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Do Not Forget the Dead

The Rev. Patrick Ward
October 18, 2018

One of the pleasures of Boston’s Isabella Stewart Gardner Museum is the welter of objects its founder placed in her own quirky way.  Often when I’m there, I find myself transfixed by some work that I stumbled on by chance. One afternoon last month it was an altarpiece from 1507, carved in limestone by an anonymous artist in France and tucked off to the side in a third-floor hallway.  You can have a close look at it here:  https://www.gardnermuseum.org/experience/collection/12006


From left to right the carvings show us two “greatest hits” from Christian iconography (the baptism of Jesus by John, the annunciation to Mary) and then a hideous scene perhaps less familiar: the beheading of John the Baptist (Mark 6). The artist in this third frame depicts the moment when a soldier of Herod’s guard, on order from the king, has just executed the Baptist for his unstinting criticism of the regime. The soldier proffers the head on a platter to Herod’s new stepdaughter while John’s corpse lies at their feet and Herod and his new wife Herodias feast on a balcony above.  “Do not forget the dead” is inscribed along the base of the altarpiece. Limestone is fragile, and the head of the muscular executioner has been lost to time. Perhaps Gardner saw a sweet irony in that damage.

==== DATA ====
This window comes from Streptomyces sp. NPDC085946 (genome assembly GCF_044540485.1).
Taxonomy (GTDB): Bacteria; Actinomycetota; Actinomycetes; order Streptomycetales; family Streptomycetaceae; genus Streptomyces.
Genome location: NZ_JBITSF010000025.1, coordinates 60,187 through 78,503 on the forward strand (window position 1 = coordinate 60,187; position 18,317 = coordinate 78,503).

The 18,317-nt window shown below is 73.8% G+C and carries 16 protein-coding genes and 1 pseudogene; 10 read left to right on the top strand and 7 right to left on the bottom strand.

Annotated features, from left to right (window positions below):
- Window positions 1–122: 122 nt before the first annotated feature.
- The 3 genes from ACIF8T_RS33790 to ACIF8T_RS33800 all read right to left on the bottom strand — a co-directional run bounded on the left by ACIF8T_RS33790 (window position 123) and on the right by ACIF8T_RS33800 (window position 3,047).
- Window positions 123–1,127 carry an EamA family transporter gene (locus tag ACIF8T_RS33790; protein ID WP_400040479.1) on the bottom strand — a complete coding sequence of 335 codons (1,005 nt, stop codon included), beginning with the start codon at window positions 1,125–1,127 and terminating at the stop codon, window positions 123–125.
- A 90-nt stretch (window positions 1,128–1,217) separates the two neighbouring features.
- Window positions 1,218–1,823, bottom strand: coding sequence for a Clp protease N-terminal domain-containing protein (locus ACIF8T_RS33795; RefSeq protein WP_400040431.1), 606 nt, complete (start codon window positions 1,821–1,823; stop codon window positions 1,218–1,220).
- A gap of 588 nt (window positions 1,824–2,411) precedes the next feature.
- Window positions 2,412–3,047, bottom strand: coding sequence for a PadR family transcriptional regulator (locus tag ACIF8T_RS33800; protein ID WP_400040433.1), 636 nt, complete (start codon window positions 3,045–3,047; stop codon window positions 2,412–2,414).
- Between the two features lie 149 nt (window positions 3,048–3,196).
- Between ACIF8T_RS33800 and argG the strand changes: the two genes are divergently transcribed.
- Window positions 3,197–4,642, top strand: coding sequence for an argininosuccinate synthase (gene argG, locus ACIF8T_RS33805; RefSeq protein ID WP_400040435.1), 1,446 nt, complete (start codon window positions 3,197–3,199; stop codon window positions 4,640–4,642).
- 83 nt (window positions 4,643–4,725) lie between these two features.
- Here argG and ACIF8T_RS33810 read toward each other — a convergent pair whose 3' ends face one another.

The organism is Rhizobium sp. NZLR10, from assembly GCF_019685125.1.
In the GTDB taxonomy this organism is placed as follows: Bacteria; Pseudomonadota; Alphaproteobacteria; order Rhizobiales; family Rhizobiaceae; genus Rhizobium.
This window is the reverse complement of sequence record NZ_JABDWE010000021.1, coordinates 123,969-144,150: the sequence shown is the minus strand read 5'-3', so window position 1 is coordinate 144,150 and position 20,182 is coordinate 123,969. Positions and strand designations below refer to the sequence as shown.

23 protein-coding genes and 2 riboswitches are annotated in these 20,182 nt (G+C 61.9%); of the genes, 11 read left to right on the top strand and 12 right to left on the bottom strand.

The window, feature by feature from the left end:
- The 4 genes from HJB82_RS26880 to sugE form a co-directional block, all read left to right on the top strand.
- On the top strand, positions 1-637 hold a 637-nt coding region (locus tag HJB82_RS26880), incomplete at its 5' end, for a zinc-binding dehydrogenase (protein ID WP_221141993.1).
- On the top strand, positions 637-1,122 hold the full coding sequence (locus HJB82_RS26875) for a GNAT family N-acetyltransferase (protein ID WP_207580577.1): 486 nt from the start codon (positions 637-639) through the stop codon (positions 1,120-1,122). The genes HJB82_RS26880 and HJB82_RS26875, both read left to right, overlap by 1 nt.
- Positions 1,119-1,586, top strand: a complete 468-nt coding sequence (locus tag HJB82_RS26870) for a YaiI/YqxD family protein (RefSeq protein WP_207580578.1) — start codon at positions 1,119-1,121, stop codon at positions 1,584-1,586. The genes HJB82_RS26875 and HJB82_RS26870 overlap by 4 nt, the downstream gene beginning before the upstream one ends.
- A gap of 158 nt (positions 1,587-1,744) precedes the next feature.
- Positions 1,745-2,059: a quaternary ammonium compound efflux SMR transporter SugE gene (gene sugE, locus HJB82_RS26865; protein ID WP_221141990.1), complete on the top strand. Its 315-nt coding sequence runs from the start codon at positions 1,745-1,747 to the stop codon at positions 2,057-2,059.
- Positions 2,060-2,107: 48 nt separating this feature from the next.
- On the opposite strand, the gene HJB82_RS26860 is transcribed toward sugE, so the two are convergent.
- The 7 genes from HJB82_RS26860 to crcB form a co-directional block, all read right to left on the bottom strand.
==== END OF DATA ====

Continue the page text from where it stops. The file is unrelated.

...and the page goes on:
News this week of the suspected murder in Istanbul of Saudi dissident and Washington Post contributor  Jamal Khashoggi has brought the altarpiece back to mind for obvious reasons.  Christian faith, wrote Thomas Merton once, is a matter of struggle and questioning before it is a matter of certitude and peace. Khashoggi was not a Christian, but I am. So I “read” accounts of his execution this week as I “read” Mark 6 and as I “read” the 1507 altarpiece.


Struggling against and questioning tyranny is an original component of Christian identity. For many throughout the ages, such as the martyred and newly canonized Oscar Romero, this struggle has had hideous consequences while at the same time hastening the downfall of despotic regimes. 


If we forget these dead, if we forget the struggling and the questioning, we also forget that weekly Eucharist must be for us at least in part what it was to 19th century Anglican priest and reformer Stewart Headlam, a sort of “weekly meeting of rebels” against a violent and dehumanizing world order. “All our prayer, all our worship,” writes author and spiritual director Kenneth Leech, “is within the struggle of the suffering Lamb of God, faced with the destructive forces of the old world. We pray with our vision of the coming kingdom of justice, love and peace before us.”


See you in church,





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